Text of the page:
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Discussion

  1. Top of page
  2. Summary
  3. Introduction
  4. Results
  5. Discussion
  6. Experimental procedures
  7. Acknowledgements
  8. References

Steroid molecules are ubiquitous to eukaryotic organisms and play a fundamental role in cell and developmental biology. In plants, a special class of steroids, BRs, act as hormones to promote post-embryonic growth. The identification of BR dwarf mutants uncovered various BR-mediated developmental processes such as cell expansion and proliferation, differentiation of vascular tissues, and photomorphogenesis (reviewed by Altmann, 1999; Bishop and Yokota, 2001). Analogously, the characterization of a set of three sterol biosynthesis mutants that act upstream of the BRs, fk (Jang et al., 2000; Schrick et al., 2000), hyd1 (Schrick et al., 2002; Souter et al., 2002), and smt1/cph (Diener et al., 2000; Schrick et al., 2002), has revealed the importance of sterol composition for both embryonic and post-embryonic development. In the present study, we apply two separate approaches to further explore the role of sterols in plant cells: GC–MS sterol profiling and ultrastructural analysis of dividing cells from sterol biosynthesis mutants.

Differences and commonalities in fk, hyd1, and smt1/cph sterol profiles

We present detailed sterol profiles of fk and hyd1 mutants, which point to the importance of the corresponding enzymes, sterol C-14 reductase and C-8,7 isomerase, respectively, for sterol biosynthesis (Tables 1 and 2). A previous study (Souter et al., 2002) showed that hyd1 and fk mutants are similarly reduced in sitosterol and campesterol, consistent with our results. Extending these findings, our data show a clear distinction between fk and hyd1 sterol profiles. This is exemplified by the strong accumulation of an unknown stigmasta-monoen-3β-ol (38% of total sterols) in hyd1 versus a very weak accumulation (0.2% of total sterols) in fk callus cells (Table 1). The stigmasta-monoen-3β-ol is likely to be a modified form of 4α-methylfecosterol, the intermediate that is expected to accumulate by a block at the C-8,7 isomerase step. Conversely, the abnormal accumulation of Δ8,14 sterols is elevated in fk cells (44% of total sterols) relative to hyd1 (1.4% of total sterols). Remarkably, null mutations in FK or HYD1 do not completely block sterol biosynthesis, although both represent single genes in Arabidopsis. The finding that the fk hyd1 double mutant, like both fk and hyd1 single mutants, produces a residual amount of downstream products strongly supports the contention that a C-14 reductase- and C-8,7 isomerase-independent pathway can function to produce sterols when FK, HYD1, or both are absent. As the sterol profile of the fk hyd1 double mutant is more similar to that of fk than to that of hyd1 (Table 2), we conclude that FK sterol C-14 reductase indeed acts upstream of HYD1 C-8,7 isomerase. The two enzymes, which are predicted to be integral membrane proteins of the endoplasmic reticulum, are postulated to physically interact (Schrick et al., 2002).

Can the phenotypic defects in fk, hyd1, and smt1/cph be correlated with sterol composition? Sterol profiles reveal clear differences in each mutant. For example, whereas fk and hyd1 accumulate high levels of Δ8,14 sterols or an unknown stigmasta-monoen-3β-ol, respectively (Table 1), smt1/cph mutants show aberrantly high proportion of cycloartenol and cholesterol (Schrick et al., 2002). The observations argue against specific effects of altered sterol compositions. Perhaps the mutant phenotypes result from a non-specific toxic accumulation of abnormal sterol intermediates. Regarding sterol end-products, fk and hyd1 are reduced in both sitosterol and campesterol branch sterols, whereas smt1/cph appears to be reduced in only sitosterol branch sterols. Thus, all three mutants display a common reduction in sitosterol. In smt1/cph, the sitosterol deficiency is not as severe (30–50% of the wild-type; Schrick et al., 2002) as that in fk and hyd1, both of which had only trace amounts of sitosterol in our analysis. A potential role for sitosterol in cell wall formation, based on a postulate by Peng et al. (2002), is discussed below. Additionally, other steroid products could contribute to the mutant phenotypes. The GC–MS detection method may lack the sensitivity to monitor the absence or accumulation of important low-abundant sterols that could be affected in the mutants.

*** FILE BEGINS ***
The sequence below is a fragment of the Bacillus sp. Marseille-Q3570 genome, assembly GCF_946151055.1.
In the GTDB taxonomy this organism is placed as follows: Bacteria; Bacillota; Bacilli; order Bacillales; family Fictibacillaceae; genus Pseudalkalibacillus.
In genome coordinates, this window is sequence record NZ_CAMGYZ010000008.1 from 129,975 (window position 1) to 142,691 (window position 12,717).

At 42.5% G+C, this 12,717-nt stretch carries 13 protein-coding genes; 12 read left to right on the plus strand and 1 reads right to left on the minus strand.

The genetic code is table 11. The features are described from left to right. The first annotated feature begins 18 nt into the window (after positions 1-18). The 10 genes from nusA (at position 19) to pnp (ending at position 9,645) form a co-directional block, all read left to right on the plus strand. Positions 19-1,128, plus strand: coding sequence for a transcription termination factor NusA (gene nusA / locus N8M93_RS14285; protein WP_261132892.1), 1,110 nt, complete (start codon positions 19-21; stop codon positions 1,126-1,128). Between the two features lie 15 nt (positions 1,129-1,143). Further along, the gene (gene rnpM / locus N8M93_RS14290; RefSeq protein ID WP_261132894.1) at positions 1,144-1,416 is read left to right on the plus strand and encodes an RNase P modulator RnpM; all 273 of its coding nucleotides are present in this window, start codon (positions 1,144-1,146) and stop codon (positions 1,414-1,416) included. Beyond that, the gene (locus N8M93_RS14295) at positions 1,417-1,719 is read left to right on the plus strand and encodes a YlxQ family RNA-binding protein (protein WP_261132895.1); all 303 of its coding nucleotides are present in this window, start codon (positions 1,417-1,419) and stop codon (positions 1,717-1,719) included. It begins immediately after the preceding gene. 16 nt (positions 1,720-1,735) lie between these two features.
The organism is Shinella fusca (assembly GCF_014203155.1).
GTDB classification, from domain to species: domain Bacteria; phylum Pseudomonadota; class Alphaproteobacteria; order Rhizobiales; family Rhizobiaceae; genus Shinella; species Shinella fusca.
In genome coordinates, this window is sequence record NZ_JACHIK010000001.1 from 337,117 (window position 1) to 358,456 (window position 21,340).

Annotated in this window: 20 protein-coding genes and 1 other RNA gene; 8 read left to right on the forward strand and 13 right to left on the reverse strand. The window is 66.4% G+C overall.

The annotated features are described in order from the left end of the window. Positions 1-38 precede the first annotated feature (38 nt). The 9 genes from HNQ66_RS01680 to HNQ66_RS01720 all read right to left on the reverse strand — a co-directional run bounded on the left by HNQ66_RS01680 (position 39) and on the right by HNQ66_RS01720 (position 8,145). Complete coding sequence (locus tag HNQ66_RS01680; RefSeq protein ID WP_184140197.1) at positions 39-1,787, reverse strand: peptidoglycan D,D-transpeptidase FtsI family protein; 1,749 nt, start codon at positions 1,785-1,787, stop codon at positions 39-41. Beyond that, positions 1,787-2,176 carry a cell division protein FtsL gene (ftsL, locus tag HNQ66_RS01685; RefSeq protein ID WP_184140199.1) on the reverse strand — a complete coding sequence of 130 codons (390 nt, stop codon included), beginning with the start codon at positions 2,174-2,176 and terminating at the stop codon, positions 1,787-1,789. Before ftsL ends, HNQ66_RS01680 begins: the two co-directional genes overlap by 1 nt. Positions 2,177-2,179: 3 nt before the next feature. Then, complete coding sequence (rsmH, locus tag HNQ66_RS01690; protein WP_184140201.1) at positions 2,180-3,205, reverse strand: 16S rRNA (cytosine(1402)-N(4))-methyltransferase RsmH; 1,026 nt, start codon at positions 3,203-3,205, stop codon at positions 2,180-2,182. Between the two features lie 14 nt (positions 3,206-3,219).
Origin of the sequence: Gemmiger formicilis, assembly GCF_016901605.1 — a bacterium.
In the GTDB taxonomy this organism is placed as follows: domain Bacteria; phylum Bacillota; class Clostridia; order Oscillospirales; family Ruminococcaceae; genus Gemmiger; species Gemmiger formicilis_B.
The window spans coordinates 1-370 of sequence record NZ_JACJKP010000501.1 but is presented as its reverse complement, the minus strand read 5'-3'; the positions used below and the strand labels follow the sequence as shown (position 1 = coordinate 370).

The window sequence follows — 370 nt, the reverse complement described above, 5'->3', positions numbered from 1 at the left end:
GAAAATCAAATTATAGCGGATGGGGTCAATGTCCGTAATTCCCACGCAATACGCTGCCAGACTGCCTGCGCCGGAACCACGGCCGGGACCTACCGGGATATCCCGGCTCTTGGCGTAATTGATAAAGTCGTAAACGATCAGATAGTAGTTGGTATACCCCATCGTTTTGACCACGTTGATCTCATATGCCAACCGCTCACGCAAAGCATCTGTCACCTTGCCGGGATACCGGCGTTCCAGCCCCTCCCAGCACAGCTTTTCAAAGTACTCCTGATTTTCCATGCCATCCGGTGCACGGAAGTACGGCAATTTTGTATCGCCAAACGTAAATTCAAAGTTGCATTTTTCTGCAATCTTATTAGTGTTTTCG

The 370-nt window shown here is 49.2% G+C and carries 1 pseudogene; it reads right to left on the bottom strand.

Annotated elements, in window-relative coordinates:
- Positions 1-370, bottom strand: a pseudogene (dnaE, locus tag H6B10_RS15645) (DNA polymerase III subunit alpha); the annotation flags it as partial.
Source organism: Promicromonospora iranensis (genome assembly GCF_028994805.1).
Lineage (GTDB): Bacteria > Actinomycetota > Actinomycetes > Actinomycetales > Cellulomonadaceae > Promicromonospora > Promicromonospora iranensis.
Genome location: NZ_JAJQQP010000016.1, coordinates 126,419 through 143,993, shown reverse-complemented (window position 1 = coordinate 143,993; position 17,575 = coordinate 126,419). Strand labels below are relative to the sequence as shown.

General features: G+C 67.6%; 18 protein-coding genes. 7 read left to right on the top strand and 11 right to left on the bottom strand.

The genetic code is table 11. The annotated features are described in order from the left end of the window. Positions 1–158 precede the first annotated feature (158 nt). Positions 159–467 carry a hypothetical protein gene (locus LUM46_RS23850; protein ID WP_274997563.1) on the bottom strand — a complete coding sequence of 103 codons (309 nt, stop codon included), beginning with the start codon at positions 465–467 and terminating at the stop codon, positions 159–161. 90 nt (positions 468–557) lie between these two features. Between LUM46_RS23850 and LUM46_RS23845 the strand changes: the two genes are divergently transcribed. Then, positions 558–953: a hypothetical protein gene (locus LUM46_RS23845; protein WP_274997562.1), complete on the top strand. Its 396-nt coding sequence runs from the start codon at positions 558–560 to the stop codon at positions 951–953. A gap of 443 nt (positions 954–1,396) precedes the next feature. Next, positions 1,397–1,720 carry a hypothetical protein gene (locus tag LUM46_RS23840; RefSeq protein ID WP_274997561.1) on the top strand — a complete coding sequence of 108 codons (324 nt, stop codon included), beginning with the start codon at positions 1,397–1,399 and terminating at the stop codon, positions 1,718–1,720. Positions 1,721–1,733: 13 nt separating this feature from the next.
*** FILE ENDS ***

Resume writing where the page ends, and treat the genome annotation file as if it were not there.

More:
Sterol composition is critical for cell wall formation and cellulose synthesis

Our ultrastructural studies reveal a common set of cell wall defects in dividing embryonic and root cells of fk, hyd1, and smt1/cph mutants. These defects were linked to a specific reduction in cellulose coupled with ectopic callose and lignin deposits. Although the reduction in bulk cellulose is not dramatic (50–70% of the wild-type level), it is striking that a similar decrease is reported for other cellulose-deficient mutants. For example, cobra1 (cob1) mutants, which are defective in a predicted glucosylphosphatidyl (GPI)-anchored protein exhibit a reduction of cellulose to 67% of the wild-type level (Schindelman et al., 2001). Similarly, kob1 mutants, which are defective in a novel plasma membrane protein, have reduced cellulose levels that are also approximately 67% of the wild-type level (Pagant et al., 2002).

Cellulose synthesis is mediated by a plasma membrane-bound hexameric protein complex comprised of multiple cellulose synthase catalytic subunits (CESAs) encoded by 10 genes in Arabidopsis (Richmond and Somerville, 2000). Strong mutant alleles of CESA1 (Gillmor et al., 2002) and CESA6 (Fagard et al., 2000) exhibit cell expansion defects. The reported cellulose deficiencies for CESA1 lesions range from a reduction of cellulose content to 50% of the wild-type level (Arioli et al., 1998), to a reduction of about fourfold (Gillmor et al., 2002). A temperature-sensitive mutation in KORRIGAN (KOR), a gene encoding a putative endo-1,4-β-glucanase that is believed to interact with cellulose synthase, results in a similar reduction in cellulose (40% of the wild-type level; Sato et al., 2001).